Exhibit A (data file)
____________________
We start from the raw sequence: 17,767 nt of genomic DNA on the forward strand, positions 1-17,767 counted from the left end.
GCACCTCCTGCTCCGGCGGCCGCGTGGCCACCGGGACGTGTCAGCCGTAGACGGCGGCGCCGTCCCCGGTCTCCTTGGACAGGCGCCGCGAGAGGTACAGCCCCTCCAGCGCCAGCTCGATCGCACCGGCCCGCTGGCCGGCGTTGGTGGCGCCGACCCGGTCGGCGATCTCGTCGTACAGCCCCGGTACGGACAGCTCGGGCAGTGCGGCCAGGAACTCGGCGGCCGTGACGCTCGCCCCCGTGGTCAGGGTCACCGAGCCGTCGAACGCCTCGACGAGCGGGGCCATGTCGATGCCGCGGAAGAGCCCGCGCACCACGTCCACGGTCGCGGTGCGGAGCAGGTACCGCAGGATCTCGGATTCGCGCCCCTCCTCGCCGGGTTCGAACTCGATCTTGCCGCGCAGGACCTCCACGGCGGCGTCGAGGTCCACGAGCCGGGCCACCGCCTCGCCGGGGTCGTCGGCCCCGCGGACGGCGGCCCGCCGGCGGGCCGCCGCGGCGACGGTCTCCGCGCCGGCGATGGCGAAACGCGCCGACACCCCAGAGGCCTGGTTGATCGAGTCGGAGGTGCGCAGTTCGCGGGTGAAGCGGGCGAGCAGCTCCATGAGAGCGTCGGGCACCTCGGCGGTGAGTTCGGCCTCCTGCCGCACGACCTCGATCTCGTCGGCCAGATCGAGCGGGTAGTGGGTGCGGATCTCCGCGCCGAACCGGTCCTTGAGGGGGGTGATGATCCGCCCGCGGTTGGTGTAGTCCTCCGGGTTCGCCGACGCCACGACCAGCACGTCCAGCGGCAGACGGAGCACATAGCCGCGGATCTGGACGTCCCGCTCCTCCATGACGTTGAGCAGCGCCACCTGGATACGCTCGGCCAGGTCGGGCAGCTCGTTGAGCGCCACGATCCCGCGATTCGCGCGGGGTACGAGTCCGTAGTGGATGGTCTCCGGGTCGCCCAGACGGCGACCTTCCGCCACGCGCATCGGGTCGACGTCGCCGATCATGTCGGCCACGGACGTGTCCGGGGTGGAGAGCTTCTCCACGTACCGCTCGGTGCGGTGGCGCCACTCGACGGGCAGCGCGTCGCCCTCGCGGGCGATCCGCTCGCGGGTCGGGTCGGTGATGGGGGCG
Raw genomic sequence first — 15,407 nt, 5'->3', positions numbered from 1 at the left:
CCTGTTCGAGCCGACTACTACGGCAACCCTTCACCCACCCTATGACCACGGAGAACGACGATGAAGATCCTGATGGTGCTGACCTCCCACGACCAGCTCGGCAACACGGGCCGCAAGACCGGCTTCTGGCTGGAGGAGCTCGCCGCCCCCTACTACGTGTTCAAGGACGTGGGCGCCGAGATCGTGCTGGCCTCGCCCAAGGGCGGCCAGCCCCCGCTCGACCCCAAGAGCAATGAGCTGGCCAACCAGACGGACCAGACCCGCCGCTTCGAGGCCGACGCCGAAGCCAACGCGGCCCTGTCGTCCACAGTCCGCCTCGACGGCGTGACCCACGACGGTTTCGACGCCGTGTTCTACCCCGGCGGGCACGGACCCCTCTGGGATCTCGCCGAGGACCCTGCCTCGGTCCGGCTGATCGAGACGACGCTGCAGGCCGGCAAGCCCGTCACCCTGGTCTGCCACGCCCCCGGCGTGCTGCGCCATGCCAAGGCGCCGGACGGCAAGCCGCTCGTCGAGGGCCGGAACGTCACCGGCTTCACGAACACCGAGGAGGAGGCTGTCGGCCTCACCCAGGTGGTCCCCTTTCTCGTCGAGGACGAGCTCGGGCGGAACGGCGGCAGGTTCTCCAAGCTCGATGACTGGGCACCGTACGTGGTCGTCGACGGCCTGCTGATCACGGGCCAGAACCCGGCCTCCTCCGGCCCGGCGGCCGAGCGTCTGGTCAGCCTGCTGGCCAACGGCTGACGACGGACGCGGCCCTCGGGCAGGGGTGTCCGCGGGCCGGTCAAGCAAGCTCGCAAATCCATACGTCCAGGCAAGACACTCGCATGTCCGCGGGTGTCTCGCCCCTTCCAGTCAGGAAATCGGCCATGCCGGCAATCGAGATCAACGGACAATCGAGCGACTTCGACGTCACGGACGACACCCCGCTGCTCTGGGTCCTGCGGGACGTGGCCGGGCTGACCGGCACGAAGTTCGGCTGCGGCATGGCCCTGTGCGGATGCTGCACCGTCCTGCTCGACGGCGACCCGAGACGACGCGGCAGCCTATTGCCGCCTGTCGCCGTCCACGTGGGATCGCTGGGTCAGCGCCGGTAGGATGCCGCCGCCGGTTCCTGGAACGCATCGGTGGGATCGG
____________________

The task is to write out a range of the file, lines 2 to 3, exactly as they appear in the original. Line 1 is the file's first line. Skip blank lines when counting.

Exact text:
GCACCTCCTGCTCCGGCGGCCGCGTGGCCACCGGGACGTGTCAGCCGTAGACGGCGGCGCCGTCCCCGGTCTCCTTGGACAGGCGCCGCGAGAGGTACAGCCCCTCCAGCGCCAGCTCGATCGCACCGGCCCGCTGGCCGGCGTTGGTGGCGCCGACCCGGTCGGCGATCTCGTCGTACAGCCCCGGTACGGACAGCTCGGGCAGTGCGGCCAGGAACTCGGCGGCCGTGACGCTCGCCCCCGTGGTCAGGGTCACCGAGCCGTCGAACGCCTCGACGAGCGGGGCCATGTCGATGCCGCGGAAGAGCCCGCGCACCACGTCCACGGTCGCGGTGCGGAGCAGGTACCGCAGGATCTCGGATTCGCGCCCCTCCTCGCCGGGTTCGAACTCGATCTTGCCGCGCAGGACCTCCACGGCGGCGTCGAGGTCCACGAGCCGGGCCACCGCCTCGCCGGGGTCGTCGGCCCCGCGGACGGCGGCCCGCCGGCGGGCCGCCGCGGCGACGGTCTCCGCGCCGGCGATGGCGAAACGCGCCGACACCCCAGAGGCCTGGTTGATCGAGTCGGAGGTGCGCAGTTCGCGGGTGAAGCGGGCGAGCAGCTCCATGAGAGCGTCGGGCACCTCGGCGGTGAGTTCGGCCTCCTGCCGCACGACCTCGATCTCGTCGGCCAGATCGAGCGGGTAGTGGGTGCGGATCTCCGCGCCGAACCGGTCCTTGAGGGGGGTGATGATCCGCCCGCGGTTGGTGTAGTCCTCCGGGTTCGCCGACGCCACGACCAGCACGTCCAGCGGCAGACGGAGCACATAGCCGCGGATCTGGACGTCCCGCTCCTCCATGACGTTGAGCAGCGCCACCTGGATACGCTCGGCCAGGTCGGGCAGCTCGTTGAGCGCCACGATCCCGCGATTCGCGCGGGGTACGAGTCCGTAGTGGATGGTCTCCGGGTCGCCCAGACGGCGACCTTCCGCCACGCGCATCGGGTCGACGTCGCCGATCATGTCGGCCACGGACGTGTCCGGGGTGGAGAGCTTCTCCACGTACCGCTCGGTGCGGTGGCGCCACTCGACGGGCAGCGCGTCGCCCTCGCGGGCGATCCGCTCGCGGGTCGGGTCGGTGATGGGGGCG
Raw genomic sequence first — 15,407 nt, 5'->3', positions numbered from 1 at the left: